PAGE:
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  1. #61

    Join Date
    Mar 2006
    Location
    Asia
    Posts
    702
    --
    Hell yeah! Hell no!
    I agree slapping dissipates the energy after taking a hard or high throw. I also notice slapping hard tends to give me the bounce back up effect vis-a-vis without the slap. Could be psychological though?

    Slapping the mat hard during training also helps to build up arm power, think of it as hitting the makiwara with your palm each time you slap the mat. Now that is like killing two birds with one stone, IMO.

    Yours truly,
    Grab My Wrist

  2. #62

    Join Date
    May 2005
    Posts
    1,187
    --
    Hell yeah! Hell no!
    Slapping is important when learning to take throws. It doesn't mean that it is all important when taking a hard throw because the force generated will make your body slap the ground, so you don't need to add to it.

    I have personally seen experienced Judoka get seperated joints from falls from powerful throws and even occasionally knocked out.

  3. #63
    Fearless Ukemi's Avatar
    Join Date
    Feb 2006
    Posts
    1,837
    --
    Hell yeah! Hell no!
    Quote Originally Posted by Garbanzo Bean
    If you get driven to the mat hard enough by an experienced Judoka, there is a lot higher chance that you're going to get something broken. I'm not an authority on Judo by any means, but I have been on the receiving end of enough of their throws to know that a good hard throw can break bones.

    Not only that, some throws are harder to breakfall. In my LIMITED experience, for instance, Uchi Mata can result in a fairly awkward fall. One other example from my experience: There are variations of some of the reaps like Osoto Gari and Ouichi Gari where you're driving your opponent's head into the ground. Breakfalling from that is not easy.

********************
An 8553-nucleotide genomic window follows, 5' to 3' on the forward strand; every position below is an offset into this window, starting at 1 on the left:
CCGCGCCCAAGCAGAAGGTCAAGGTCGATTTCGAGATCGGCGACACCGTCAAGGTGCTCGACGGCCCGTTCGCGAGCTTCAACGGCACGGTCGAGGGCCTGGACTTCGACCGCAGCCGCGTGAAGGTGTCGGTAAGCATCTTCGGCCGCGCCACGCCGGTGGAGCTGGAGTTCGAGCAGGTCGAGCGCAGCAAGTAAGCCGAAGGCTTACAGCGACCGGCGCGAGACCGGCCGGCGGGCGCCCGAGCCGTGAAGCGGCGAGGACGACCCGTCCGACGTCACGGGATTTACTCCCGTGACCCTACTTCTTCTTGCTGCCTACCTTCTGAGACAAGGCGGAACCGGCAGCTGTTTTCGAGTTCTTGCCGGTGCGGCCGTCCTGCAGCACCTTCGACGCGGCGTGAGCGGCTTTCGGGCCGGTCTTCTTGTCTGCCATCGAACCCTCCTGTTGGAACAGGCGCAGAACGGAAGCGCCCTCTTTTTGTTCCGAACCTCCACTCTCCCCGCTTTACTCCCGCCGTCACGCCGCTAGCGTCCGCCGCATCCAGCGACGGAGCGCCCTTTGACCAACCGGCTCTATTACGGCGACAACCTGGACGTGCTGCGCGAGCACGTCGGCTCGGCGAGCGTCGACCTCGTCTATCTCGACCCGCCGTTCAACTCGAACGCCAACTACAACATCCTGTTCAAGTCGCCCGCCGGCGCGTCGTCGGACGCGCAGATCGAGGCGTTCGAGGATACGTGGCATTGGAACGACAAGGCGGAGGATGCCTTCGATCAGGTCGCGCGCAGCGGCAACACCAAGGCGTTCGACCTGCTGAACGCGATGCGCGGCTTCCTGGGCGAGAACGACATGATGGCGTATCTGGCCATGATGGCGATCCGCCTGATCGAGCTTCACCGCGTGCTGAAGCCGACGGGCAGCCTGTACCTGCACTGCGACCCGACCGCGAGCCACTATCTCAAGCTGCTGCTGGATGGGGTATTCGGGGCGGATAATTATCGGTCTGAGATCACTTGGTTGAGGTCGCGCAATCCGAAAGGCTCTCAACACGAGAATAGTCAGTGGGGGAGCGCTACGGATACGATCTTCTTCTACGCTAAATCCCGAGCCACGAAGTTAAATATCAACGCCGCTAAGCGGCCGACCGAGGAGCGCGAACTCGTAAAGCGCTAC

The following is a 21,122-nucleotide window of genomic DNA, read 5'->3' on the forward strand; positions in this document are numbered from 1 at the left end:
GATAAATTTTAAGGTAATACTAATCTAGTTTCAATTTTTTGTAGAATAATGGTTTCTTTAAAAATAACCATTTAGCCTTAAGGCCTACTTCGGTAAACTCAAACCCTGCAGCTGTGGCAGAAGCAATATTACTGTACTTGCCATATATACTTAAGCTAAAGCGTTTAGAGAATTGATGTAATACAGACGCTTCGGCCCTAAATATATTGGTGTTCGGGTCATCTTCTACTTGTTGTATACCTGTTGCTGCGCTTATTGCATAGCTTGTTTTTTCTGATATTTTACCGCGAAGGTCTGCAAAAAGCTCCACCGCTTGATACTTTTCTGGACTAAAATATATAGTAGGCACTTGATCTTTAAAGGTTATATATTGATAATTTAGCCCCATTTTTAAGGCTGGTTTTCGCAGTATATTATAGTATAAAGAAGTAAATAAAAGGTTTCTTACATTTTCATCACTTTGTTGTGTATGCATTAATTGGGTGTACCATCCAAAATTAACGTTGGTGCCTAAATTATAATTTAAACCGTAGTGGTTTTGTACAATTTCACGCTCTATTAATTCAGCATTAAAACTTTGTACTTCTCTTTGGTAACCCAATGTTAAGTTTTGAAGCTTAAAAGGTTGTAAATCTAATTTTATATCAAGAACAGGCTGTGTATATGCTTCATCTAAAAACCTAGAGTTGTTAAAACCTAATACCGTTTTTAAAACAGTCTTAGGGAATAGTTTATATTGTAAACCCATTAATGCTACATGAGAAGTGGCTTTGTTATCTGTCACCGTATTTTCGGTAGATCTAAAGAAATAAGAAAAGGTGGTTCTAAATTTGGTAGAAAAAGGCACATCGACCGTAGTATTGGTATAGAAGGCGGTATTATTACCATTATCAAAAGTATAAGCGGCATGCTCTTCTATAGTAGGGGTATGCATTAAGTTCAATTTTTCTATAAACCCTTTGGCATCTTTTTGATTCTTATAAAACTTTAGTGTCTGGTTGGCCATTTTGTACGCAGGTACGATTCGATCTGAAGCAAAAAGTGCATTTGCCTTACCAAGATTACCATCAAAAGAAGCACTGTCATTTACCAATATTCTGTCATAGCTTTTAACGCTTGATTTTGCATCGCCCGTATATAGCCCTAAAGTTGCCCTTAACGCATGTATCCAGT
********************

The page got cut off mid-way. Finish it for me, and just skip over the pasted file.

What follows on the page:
Judo is ROUGH. Bones break sometimes, regardless of how good you are at breakfalling.
    This is why I say have almost no judo experience. I have never taken instruction from a judo instructor, but I have been thrown by enough judoka enough times to at least say that I have more than none.

  4. #64

    Join Date
    Nov 2004
    Location
    east coast
    Posts
    336
    --
    Hell yeah! Hell no!
    Quote Originally Posted by JohnnyCache
    Oh, that's underway. But I'm more worried about the short term. I would like to live to get good :icon_lol:

    Choose your randori partners carefully then. Your sensei (or your seniors) should know who will be a good match for you but even then, there are some opinions you can trust and some you can't. If you're a straight up white belt, I say work with upper ranks who have lots of experience and nothing to prove. Stay away from lower ranks who will throw you sloppily, especially because you're a big guy and also because the competitive ego thing can start happening and bad habits can develop.

    And of course, stay awy from the guys in the club who don't give a **** about hurting you - they're out there.

  5. #65
    JohnnyCache's Avatar
    Join Date
    May 2004
    Posts
    10,528
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    Hell yeah! Hell no!
    Well, I have to train in the interim :)

    I'm still very new to the art, though, plenty of time to learn it better, just not before this upcoming comp, where my "ukemi" strategy will be to hold onto the dude and try to make his life suck for trying throwing me. . .


  6. #66

    Join Date
    Nov 2004
    Location
    east coast
    Posts
    336
    --
    Hell yeah! Hell no!
    upcoming comp huh? First one? Go out and be aggressive as all hell - grip + go. Otherwise, what's the point?
    Last edited by Tourettes; 3/23/2006 1:21pm at .

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